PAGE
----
Sonogram of unborn baby

“We can do sonograms right here,” Pomerantz says. “We can do pregnancy tests, too.”

The women are timid. They’re torn.

“Come on,” one of Pomerantz’s friends tells the women. “It’s cold out here and the bus is warm.”

With that, both women climb on board and the door closes behind them.

David Pomerantz is, in many ways, the new face of the pro-life movement. He doesn’t call women baby killers or hold a giant picture of an aborted fetus. He doesn’t scream or throw holy water. His goal is to stop abortion, to save babies, by helping mothers. Once he gets them on the van, they’re offered a free pregnancy test and an ultrasound. A trained counselor and a sonographer are there to assuage any fears the mothers might have. They want to change minds with kindness, and the idea is spreading. In the eight months Pomerantz has been doing this in Dallas, he has been contacted by multiple groups from all over the country hoping to start mobile ultrasound units of their own.

Pomerantz believes that every abortion is motivated by fear of some sort. And for every fear, the kind people at Sonograms On Site have an answer. Maybe the woman is worried she can’t take care of the baby financially. “We have resources, connections,” he explains. “We can help you fill out the paperwork to get government money. We have diapers, food, baby clothes, strollers, everything you’ll need.”

Maybe the woman is in an abusive relationship. “We can get you relationship counseling or a safe place and resources to help you start over, whether you have the baby or not.” Maybe she’s just afraid this baby will ruin her life and waylay all her plans. “Having a kid will be the thing that saves your life,” he tells them. “You’ll be happier than you ever thought. You’ll have something new to live for!” And for the mothers on the fence, Pomerantz gives out little hand-knit baby booties.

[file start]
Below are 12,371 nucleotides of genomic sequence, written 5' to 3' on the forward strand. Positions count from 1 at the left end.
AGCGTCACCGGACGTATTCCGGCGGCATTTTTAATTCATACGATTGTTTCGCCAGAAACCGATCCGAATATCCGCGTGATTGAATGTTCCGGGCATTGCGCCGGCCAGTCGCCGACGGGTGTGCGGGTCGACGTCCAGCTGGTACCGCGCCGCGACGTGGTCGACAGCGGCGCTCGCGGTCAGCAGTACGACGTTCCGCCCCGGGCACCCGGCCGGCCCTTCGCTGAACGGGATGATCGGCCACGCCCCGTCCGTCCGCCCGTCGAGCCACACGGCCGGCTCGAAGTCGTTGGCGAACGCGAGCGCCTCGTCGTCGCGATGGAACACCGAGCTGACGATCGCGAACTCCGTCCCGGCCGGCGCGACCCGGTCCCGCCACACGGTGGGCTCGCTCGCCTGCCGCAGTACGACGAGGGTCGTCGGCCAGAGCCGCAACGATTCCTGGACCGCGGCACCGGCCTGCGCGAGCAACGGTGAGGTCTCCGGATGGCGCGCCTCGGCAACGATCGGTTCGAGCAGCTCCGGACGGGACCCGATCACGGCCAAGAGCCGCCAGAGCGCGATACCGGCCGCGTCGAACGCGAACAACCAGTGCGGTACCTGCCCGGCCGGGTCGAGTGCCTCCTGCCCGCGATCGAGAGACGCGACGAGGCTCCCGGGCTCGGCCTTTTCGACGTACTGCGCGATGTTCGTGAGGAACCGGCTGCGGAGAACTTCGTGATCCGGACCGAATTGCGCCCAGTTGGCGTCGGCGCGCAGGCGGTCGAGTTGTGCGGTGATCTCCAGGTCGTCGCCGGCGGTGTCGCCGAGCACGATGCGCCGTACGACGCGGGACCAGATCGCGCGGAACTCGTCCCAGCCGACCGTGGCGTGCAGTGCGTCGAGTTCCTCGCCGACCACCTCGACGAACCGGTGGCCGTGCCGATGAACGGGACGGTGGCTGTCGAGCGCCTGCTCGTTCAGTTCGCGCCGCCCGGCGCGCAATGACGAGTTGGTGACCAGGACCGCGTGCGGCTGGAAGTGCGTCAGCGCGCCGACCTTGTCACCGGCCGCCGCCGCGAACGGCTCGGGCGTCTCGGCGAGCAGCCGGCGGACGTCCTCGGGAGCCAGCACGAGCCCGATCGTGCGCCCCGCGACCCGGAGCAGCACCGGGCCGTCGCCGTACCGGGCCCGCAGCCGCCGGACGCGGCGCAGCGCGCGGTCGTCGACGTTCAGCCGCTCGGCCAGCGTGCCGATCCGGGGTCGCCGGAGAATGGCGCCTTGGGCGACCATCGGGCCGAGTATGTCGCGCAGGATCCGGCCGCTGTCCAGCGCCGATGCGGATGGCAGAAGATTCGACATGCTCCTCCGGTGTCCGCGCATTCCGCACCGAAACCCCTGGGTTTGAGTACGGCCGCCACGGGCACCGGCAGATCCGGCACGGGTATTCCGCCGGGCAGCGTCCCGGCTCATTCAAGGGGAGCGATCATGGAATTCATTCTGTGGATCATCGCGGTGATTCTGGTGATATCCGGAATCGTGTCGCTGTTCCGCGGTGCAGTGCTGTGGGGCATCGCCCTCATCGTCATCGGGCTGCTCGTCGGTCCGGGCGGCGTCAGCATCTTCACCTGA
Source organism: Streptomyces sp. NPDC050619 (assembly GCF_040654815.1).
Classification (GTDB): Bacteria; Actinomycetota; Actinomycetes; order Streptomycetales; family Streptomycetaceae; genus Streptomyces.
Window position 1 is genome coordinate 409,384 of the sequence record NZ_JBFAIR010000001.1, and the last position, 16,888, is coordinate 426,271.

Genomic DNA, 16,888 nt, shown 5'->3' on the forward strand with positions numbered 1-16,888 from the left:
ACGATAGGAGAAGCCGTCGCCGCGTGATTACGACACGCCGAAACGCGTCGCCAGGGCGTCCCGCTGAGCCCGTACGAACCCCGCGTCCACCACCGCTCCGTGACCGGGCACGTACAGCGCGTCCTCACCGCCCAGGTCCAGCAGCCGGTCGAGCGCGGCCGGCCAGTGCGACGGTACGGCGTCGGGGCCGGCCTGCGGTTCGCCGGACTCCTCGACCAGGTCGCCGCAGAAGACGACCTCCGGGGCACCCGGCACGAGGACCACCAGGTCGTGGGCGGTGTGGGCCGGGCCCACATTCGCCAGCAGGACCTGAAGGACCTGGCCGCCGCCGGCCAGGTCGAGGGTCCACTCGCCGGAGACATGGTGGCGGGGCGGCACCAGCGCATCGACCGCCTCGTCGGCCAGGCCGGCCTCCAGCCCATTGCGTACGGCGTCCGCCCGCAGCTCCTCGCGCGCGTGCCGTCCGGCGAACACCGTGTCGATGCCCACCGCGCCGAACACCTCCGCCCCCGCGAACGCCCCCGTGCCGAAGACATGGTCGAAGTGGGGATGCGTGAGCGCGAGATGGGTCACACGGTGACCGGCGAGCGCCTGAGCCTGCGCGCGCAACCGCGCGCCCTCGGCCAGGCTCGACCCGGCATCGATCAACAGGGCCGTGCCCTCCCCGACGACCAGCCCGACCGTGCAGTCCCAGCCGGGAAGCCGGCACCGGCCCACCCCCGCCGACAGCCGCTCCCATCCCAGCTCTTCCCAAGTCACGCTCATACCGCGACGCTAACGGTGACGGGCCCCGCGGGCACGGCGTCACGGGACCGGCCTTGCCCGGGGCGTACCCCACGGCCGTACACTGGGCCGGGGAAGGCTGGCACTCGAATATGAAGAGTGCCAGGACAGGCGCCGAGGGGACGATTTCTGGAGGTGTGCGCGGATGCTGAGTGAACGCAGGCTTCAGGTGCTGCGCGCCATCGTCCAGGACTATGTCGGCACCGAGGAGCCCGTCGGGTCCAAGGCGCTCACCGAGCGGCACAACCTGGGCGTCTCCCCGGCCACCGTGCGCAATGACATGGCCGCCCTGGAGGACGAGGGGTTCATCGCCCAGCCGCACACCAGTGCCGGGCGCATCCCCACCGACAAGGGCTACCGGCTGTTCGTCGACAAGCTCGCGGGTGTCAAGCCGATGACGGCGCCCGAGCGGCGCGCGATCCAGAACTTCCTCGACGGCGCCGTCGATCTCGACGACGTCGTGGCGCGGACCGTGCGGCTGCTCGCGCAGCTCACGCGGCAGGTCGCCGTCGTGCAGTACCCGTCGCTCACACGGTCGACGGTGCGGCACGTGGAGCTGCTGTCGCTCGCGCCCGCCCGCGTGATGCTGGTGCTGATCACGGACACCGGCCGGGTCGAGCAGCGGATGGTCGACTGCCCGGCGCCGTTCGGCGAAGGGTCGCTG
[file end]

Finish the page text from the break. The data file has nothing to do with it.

The margins of the internet, where the most passionate die-hards debate abortion every day, have already taken notice. One very popular anti-abortion website called Pomerantz’s van “an abortion clinic’s worst nightmare.” The liberal blog posted a photo of the van under the words “guerilla anti-choice tactics.” The writer called what Pomerantz is doing “repulsive.” A caption reads: “If you see this bus driving around, please run and call a friend. It’s full of people that want to force their scary beliefs on to you.”

Pomerantz insists he’s there first and foremost to help women, not to preach. “We’re the ones offering true choice,” he says. “Women are reminded all the time that they can have an abortion, that it’s their right. What you don’t hear is people telling her it’s okay to have the baby, that she can work through her fear. We want to make it easier for you to choose the choice you really want.”
He hopes one day he’ll be successful enough to send dozens of women to the pregnancy center every week. But he also knows that taking care of these mothers is expensive. On this he pulls no punches: “It’s a sham for the pro-life movement to say one thing with their mouths and another thing with their pocketbooks,” he says. “I don’t think you can be pro-life if you aren’t giving your time or money or resources directly. You’re just anti-abortion, and that doesn’t help women.”

He adds: “I’d love if these pro-choicers gave us money, too. We’d use every cent of it to take care of these women. What would they have me do? Is there anything else I can do? If there is, tell me, because I want to do everything I can.”
Much more of this fascinating story here. Be sure to read it all!

Sonograms On Site logo
The Sonograms On Site project was
originally called Save The Storks.